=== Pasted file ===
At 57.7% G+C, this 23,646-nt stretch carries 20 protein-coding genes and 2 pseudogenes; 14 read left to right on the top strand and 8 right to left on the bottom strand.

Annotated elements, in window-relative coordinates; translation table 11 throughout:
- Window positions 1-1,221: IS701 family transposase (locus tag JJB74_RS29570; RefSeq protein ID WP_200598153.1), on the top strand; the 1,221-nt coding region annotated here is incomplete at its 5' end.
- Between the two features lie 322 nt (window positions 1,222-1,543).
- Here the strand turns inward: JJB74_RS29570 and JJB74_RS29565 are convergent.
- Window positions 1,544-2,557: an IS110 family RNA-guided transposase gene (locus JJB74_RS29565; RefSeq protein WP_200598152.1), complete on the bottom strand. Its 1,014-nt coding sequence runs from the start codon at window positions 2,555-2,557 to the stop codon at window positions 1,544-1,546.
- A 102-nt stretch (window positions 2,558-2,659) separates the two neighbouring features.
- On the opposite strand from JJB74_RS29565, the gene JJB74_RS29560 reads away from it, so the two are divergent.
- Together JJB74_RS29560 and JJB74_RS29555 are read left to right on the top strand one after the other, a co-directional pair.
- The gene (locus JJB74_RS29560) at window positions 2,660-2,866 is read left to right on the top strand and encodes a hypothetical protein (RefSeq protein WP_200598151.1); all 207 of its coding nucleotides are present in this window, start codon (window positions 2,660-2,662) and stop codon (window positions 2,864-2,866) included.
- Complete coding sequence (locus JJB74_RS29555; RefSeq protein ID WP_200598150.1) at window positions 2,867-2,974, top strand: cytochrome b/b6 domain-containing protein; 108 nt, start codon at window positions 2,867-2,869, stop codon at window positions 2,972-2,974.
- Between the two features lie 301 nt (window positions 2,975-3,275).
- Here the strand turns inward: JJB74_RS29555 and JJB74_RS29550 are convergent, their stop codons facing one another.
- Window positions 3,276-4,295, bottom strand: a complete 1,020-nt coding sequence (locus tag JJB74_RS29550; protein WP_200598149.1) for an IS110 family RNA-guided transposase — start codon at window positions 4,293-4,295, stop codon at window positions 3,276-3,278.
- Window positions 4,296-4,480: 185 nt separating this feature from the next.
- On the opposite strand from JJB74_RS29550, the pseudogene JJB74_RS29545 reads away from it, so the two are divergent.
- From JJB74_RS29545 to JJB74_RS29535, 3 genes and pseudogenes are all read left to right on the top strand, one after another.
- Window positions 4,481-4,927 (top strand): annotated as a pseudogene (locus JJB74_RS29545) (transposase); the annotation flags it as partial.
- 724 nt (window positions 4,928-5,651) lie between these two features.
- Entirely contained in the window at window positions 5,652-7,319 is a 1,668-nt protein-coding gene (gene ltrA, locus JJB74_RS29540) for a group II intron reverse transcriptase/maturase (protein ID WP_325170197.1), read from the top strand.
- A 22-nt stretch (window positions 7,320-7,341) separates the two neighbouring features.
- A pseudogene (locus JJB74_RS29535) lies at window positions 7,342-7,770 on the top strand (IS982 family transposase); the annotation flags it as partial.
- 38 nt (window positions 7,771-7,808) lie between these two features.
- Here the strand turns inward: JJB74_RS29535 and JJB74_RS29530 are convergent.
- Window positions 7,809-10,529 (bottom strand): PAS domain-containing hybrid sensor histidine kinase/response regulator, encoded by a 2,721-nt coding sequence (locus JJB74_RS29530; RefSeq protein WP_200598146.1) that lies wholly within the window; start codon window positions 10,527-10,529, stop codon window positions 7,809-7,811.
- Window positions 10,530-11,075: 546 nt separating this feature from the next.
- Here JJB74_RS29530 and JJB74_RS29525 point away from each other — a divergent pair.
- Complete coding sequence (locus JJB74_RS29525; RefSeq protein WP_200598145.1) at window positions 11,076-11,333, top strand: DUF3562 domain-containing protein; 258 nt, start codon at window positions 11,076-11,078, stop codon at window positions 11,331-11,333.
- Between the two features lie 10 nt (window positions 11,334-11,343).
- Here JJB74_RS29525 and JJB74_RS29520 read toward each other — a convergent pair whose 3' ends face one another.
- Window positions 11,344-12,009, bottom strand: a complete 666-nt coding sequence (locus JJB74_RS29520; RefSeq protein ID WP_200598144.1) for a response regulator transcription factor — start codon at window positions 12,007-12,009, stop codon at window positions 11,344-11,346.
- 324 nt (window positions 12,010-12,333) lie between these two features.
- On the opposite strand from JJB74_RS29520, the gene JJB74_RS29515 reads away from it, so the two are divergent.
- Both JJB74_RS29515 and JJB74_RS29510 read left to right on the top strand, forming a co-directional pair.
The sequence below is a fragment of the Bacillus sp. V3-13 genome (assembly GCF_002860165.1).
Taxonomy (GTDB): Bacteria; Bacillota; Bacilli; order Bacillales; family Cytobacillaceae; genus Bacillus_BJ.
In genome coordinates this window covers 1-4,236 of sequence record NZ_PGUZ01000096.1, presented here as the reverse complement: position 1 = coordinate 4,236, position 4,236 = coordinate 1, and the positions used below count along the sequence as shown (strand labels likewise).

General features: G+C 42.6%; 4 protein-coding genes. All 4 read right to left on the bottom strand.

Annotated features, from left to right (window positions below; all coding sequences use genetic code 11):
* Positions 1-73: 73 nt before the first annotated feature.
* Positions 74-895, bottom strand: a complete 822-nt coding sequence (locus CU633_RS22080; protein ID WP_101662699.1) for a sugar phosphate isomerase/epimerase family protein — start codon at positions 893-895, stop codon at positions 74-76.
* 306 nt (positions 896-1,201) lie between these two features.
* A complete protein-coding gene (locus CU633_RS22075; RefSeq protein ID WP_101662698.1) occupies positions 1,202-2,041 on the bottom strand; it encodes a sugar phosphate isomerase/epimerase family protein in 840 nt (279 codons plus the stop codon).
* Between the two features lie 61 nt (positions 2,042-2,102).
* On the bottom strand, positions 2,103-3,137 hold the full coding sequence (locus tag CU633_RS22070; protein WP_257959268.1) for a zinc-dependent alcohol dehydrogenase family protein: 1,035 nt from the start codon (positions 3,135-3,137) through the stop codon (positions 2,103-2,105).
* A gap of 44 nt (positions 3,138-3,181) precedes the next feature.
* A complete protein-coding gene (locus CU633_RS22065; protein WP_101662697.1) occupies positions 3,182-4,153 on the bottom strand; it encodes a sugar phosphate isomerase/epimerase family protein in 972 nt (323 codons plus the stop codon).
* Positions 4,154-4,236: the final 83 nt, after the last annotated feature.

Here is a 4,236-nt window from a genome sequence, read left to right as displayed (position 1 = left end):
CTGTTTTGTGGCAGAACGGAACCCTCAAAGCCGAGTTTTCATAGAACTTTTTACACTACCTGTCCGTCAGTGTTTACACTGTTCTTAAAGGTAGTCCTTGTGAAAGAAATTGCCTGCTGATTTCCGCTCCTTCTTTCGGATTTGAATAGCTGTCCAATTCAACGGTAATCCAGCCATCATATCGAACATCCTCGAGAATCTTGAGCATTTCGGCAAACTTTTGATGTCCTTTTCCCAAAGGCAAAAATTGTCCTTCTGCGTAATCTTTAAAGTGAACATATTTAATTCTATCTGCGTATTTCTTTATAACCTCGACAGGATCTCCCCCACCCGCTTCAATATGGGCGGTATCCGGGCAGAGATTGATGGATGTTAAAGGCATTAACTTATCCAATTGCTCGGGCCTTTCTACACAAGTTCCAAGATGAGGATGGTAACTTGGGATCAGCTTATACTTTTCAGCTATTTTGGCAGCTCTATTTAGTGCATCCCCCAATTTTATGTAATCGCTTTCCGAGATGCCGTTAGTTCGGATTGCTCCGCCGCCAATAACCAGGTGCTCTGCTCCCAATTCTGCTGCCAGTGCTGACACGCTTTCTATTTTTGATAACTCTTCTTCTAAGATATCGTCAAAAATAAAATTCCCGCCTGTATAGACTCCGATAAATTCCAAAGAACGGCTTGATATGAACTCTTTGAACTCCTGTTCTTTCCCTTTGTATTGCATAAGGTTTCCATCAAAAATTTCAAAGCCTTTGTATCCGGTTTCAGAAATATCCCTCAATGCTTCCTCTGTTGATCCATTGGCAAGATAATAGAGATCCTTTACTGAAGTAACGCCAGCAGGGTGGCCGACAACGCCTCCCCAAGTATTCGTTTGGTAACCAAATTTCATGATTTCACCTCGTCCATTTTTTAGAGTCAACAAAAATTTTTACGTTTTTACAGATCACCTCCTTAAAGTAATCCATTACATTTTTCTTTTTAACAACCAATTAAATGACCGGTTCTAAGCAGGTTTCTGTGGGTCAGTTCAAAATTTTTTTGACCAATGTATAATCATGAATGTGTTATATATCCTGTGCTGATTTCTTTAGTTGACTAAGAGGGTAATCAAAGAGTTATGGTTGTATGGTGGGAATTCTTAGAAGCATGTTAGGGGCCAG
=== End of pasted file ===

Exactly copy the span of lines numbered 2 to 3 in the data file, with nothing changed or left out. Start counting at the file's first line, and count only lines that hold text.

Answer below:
Annotated elements, in window-relative coordinates; translation table 11 throughout:
- Window positions 1-1,221: IS701 family transposase (locus tag JJB74_RS29570; RefSeq protein ID WP_200598153.1), on the top strand; the 1,221-nt coding region annotated here is incomplete at its 5' end.